Once impending fatherhood is leaked publicly, the standard response is, “Your life is going to change.”
It’s an abstract statement that carries as much weight as when a nosy middle-aged family friend explains to a recent high school graduate, “Those were the best years of your life.”
Although high school is fun, standardized testing and sharing a bathroom with siblings does little to inspire or lead to personal growth.
Those glorious years of debauchery, freedom and financial stability that occur before the 30th birthday are awesome, but the single greatest event occurs when that baby lets loose the first pterodactyl-like scream.
No matter how closely you read those “What to Expect” books or spend time combing through Google pages and even soliciting friendly advice from other new parents, there’s little that can adequately prepare the unassuming guy for the daunting task of fatherhood.
But human nature dictates we share it anyway.
When my buddies found out they were going to be fathers, I offered this advice:
Tip # 1: Sleep until noon at least once before that kid is born.
That’s it. Just something simple.
Humans new to the world have little regard for how much bourbon you enjoyed the previous night, or how many hours you worked or number of holes played on the golf course.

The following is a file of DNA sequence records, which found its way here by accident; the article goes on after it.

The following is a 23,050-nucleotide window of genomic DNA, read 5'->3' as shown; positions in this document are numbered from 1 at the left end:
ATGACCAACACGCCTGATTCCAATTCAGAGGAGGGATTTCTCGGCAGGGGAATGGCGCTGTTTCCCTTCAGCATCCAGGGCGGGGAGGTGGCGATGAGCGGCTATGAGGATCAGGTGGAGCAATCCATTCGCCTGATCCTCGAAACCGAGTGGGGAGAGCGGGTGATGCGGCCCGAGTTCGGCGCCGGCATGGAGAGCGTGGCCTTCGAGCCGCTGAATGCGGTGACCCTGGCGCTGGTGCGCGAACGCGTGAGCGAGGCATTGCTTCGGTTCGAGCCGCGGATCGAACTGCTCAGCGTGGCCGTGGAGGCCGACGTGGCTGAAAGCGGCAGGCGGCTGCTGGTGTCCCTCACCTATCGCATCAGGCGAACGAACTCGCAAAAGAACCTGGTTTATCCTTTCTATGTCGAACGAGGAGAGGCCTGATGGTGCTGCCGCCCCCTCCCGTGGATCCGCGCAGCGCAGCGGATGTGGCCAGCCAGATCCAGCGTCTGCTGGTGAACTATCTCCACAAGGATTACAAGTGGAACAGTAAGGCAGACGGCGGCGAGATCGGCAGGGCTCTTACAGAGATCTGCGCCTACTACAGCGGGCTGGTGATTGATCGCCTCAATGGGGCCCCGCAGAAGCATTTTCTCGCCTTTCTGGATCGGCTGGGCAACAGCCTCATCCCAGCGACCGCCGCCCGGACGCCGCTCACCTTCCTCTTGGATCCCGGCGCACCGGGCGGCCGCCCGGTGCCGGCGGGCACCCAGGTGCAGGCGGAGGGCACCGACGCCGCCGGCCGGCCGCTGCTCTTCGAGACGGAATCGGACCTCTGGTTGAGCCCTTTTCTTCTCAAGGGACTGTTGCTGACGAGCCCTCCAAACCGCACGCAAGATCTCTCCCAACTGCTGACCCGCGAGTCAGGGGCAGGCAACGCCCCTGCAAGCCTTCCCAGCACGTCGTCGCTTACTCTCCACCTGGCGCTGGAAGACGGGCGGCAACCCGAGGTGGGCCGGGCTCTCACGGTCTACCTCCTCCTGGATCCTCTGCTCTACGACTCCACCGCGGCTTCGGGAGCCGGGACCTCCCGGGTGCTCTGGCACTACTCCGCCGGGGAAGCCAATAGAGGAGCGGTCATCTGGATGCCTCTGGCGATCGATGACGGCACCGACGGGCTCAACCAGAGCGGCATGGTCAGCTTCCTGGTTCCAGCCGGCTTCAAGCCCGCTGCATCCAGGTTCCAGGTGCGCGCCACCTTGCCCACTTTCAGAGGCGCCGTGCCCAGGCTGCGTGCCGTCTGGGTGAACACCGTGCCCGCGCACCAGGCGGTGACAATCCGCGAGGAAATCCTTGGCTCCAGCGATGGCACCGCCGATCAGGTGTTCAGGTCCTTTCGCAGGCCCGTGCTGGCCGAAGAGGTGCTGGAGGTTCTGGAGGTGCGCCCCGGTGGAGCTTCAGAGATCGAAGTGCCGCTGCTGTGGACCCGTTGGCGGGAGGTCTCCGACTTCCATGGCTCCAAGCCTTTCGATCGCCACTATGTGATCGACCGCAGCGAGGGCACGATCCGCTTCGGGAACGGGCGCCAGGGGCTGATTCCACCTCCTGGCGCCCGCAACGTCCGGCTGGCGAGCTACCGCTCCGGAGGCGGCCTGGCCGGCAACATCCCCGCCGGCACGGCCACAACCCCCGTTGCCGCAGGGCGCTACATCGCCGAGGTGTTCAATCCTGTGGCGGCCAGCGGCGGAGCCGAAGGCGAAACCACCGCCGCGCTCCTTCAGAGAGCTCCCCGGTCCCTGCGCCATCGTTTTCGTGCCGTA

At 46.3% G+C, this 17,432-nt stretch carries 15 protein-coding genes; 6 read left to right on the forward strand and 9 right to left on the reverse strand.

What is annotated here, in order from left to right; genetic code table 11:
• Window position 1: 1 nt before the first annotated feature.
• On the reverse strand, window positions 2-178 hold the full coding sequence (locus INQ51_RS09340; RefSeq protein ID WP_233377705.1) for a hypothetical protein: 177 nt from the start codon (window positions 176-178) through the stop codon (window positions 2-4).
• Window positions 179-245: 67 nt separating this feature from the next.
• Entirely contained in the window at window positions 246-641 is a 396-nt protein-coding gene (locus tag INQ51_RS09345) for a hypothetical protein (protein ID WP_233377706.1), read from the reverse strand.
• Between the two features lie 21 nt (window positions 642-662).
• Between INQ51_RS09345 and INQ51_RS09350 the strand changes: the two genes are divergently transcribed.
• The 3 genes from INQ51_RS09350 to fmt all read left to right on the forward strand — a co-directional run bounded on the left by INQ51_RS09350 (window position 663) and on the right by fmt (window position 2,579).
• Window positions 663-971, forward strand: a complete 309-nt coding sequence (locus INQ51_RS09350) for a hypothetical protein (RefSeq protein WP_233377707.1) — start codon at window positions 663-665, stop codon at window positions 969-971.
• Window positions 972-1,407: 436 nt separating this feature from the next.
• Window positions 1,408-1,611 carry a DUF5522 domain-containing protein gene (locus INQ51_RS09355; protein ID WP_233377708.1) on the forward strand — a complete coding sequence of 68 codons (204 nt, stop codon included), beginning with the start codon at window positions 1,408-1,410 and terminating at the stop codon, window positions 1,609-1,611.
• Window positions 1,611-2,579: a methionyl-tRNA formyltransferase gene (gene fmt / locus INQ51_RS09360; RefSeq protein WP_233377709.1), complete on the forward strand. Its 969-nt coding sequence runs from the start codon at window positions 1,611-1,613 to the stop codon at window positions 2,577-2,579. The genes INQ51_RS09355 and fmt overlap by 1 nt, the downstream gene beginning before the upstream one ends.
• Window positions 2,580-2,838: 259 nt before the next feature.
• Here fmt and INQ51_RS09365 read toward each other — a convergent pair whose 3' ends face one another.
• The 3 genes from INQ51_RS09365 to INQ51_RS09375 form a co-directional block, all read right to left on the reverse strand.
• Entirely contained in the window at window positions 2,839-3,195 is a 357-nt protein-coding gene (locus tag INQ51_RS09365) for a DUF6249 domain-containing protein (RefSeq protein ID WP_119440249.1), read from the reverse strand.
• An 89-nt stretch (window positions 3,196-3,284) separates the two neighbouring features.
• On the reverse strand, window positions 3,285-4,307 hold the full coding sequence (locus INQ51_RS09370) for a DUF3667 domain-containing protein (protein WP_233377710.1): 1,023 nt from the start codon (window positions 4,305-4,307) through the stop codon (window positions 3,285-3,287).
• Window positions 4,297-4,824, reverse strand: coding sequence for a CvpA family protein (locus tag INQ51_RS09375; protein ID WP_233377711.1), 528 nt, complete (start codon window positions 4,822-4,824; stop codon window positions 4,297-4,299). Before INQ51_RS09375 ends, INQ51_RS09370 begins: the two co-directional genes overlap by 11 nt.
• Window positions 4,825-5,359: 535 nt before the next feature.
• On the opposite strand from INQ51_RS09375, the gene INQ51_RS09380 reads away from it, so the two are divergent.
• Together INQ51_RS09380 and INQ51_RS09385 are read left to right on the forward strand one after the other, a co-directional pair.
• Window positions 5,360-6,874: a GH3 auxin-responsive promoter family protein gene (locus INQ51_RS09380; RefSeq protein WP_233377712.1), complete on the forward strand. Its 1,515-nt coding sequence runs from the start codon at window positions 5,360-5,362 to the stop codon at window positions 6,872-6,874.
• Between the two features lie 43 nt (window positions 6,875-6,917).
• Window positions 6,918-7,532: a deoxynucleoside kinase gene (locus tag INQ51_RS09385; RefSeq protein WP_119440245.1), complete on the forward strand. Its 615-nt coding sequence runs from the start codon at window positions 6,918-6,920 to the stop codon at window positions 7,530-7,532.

They only care about themselves and how loudly they can bang their wooden stick against a metal pot, or whether or not their cereal has yogurt in it.
Now that their children are out in the world, I will offer another piece of advice:
Tip # 2: Keep mom calm.
This Thursday, the Weekly’s Deputy Editor was rushed to a medical professional after sticky black stool was discovered in his diaper. The daycare made the call and mom feared internal bleeding. WebMD calls its “melena,” which is the result of food mixing with blood as it travels through the digestive system. His diagnosis, however, was diaper paste mixed with digested blueberries. Licorice, iron pills and Pepto-Bismol can produce the same results.
For the new dads, I will undoubtedly call upon two really great tips that were passed on to me from my father – a refrigeration mechanic smarter than his blue collar let on.
Tip # 3: If someone ever says he looks like his mother, pull down his diaper and say, “Now, who does he looks like?”
Although he may not be a resemble a mini version of his dad, young children can be easily trained to utter quotes from Caddyshack, laugh when they fart and cheer against Lebron James.
Tip # 4: When he starts walking, knock him down.
They grow up fast, so don’t feel bad about slowing them down. Plus, movement leads to injuries (see Tip # 2), which can lead to loss of certain freedoms like golfing, drinking and fishing.
This Sunday, I plan to exercise one or all of those rights, but I may end of just hanging out with my son. He is a great excuse to go to work and an even better reason to come home.